CHATHAM — Matt Jarrett, a farmer who lives in the Chatham area, remembers when all the local farmers markets simply stopped during the winter, leaving him without a surefire way to make an income.

“It was horrible,” he said.

As someone who counts on his ability to sell directly to customers, not having a market for a whole season was not ideal.

That’s why Jarrett is excited that Chatham First, a local organization that aims to promote and improve Chatham, is hosting a weekly indoor farmers market at Chatham Baptist Church on Tuesday afternoons through the winter months.

Earlier this week, at tables scattered around the room, seven vendors offered a wide range of products, from baked goods to fresh eggs to homemade dog collars.

“This is a hyper local market. That means everything at this market was handmade or home grown in Pittsylvania County or Danville,” said Amy Davis, one of the organizers and vendors who is active in Chatham First.

This is the second year Chatham First has sponsored the winter market, but location problems disrupted it last year. In the two weeks the winter market has been open, there has been a slight dip in the number of vendors from the summer market, Davis said. During the summer they averaged 11 vendors, with about eight showing up for the first two weeks.

Of course, the products available at the market also change during the winter months. Davis said there is usually a decline in produce and an increase in crafts.

James Withington, a newcomer to farmers markets who just started with the Chatham market this year, is one of those selling craft products.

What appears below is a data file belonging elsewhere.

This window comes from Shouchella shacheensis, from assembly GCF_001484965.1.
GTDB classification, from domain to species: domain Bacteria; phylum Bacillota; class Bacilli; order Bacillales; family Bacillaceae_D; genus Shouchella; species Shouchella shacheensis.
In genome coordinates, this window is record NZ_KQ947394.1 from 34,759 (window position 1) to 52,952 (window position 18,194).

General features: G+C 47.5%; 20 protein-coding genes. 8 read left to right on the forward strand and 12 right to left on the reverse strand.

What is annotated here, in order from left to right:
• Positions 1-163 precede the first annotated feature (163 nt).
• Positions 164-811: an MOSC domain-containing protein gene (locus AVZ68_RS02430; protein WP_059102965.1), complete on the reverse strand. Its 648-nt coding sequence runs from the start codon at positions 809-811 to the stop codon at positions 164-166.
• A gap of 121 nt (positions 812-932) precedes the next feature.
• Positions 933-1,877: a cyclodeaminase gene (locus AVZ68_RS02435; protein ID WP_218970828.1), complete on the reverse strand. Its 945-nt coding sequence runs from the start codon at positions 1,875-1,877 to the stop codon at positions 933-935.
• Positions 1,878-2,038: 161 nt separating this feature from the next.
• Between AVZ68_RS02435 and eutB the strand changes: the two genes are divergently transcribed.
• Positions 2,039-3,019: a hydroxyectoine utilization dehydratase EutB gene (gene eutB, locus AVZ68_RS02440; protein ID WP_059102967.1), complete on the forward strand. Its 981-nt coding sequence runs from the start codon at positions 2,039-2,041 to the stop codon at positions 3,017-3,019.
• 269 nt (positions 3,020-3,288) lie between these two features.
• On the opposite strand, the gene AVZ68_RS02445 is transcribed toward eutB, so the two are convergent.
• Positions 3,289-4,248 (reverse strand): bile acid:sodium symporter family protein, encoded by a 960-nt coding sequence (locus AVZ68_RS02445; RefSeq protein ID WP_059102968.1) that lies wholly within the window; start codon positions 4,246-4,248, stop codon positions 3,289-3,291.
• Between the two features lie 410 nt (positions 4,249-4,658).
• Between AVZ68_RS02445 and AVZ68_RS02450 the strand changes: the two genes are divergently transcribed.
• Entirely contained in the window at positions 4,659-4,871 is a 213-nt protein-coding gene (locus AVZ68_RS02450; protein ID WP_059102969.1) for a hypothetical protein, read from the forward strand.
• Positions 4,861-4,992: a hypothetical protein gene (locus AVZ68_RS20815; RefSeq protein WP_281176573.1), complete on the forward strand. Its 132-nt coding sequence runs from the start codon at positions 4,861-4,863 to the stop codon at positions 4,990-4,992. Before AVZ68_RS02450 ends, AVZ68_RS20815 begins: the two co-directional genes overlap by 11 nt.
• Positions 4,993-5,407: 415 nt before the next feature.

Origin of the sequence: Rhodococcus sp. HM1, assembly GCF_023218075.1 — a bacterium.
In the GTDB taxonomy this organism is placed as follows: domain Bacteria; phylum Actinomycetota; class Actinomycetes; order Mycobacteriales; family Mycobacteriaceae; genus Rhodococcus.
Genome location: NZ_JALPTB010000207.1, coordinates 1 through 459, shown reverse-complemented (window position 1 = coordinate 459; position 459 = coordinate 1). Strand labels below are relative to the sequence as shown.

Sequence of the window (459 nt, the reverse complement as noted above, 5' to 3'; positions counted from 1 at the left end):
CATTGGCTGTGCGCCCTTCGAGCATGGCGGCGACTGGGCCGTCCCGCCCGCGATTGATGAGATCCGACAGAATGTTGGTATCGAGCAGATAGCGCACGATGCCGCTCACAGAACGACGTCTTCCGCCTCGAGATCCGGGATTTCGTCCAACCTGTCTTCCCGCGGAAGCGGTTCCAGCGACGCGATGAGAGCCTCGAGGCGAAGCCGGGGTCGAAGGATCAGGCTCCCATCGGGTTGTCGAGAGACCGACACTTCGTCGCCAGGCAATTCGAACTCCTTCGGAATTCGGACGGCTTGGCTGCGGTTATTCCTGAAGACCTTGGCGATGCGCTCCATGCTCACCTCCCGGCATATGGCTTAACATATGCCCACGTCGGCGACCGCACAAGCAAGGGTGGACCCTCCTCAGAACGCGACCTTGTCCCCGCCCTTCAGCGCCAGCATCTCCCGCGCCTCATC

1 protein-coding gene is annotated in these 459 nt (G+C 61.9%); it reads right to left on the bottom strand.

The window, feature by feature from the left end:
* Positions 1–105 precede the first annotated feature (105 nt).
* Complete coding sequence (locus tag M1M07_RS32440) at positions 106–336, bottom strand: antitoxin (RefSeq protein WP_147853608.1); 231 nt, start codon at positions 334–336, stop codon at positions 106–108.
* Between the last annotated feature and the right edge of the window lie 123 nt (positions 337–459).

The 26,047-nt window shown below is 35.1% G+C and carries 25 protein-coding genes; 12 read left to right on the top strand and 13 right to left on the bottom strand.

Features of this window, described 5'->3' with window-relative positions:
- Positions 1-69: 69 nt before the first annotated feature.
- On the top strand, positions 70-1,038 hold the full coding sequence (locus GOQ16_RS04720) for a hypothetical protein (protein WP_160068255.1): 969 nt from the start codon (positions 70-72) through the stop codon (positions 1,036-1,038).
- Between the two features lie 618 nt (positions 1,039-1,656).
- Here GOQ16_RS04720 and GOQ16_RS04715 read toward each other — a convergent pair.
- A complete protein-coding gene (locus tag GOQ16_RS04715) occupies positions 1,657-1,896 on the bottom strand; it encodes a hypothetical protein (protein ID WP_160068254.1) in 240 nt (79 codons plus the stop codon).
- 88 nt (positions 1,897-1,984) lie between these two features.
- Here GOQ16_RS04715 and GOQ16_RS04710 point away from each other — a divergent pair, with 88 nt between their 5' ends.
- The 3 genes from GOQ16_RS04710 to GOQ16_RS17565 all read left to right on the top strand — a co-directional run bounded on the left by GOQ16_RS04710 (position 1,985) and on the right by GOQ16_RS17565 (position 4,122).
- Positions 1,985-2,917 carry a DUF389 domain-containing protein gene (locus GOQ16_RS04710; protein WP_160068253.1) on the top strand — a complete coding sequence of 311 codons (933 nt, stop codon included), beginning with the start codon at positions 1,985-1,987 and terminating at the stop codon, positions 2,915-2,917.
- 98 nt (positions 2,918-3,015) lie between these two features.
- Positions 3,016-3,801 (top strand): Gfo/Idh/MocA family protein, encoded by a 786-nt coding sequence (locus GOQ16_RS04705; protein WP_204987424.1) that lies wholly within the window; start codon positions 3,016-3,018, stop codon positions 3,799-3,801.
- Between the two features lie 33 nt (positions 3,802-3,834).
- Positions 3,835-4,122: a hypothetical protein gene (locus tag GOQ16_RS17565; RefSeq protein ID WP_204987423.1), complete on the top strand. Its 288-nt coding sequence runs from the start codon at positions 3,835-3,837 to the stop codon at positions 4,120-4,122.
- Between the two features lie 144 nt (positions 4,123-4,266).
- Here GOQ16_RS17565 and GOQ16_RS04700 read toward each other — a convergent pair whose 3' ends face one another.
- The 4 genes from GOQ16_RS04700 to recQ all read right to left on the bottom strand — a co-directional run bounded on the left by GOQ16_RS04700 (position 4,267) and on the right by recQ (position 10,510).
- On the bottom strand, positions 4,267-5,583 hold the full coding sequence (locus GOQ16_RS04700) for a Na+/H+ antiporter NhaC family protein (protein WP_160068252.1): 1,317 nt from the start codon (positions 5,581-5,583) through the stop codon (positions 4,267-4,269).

He makes paintings and handmade signs to sell, while his wife makes jewelry.

Like Jarrett, he is glad the market continues through the winter and allows him to maintain some income.

“This is kind of the way that we make some of our money to live on,” he said.

Several vendors said one of the problems so far has been getting customers to come to the winter market.

Steve East manned a table full of brightly-colored products, such as handmade quilts, dog collars and eye masks that his wife makes. He expects the crowds to pick up as the market goes on and the word gets out.

“Once the word gets out ... it’s a pleasant atmosphere,” he said.

After 39 years in the military, Paul Kypriandes, 71, decided to start a vegetable patch. After a growing season with a surplus of produce that he and his wife had to can, she told him he needed to sell if he wanted to keep going. This year, in his first year at the market in Competition Alley, Kypriandes sold vegetables during the summer and now is focusing on eggs.

“It basically gives the community an opportunity to have locally grown products,” he said of the market.

Davis said one of the benefits of these farmer’s markets is keeping money in the local economy.

“It’s just a great place to get all your Christmas presents and support a local family,” she said.

The market takes place every Tuesday from 4 to 5:30 p.m.

Ayers reports for the Register & Bee. Reach him at (434) 791-7981.

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Ayers reports for the Register & Bee. Reach him at (434) 791-7981.

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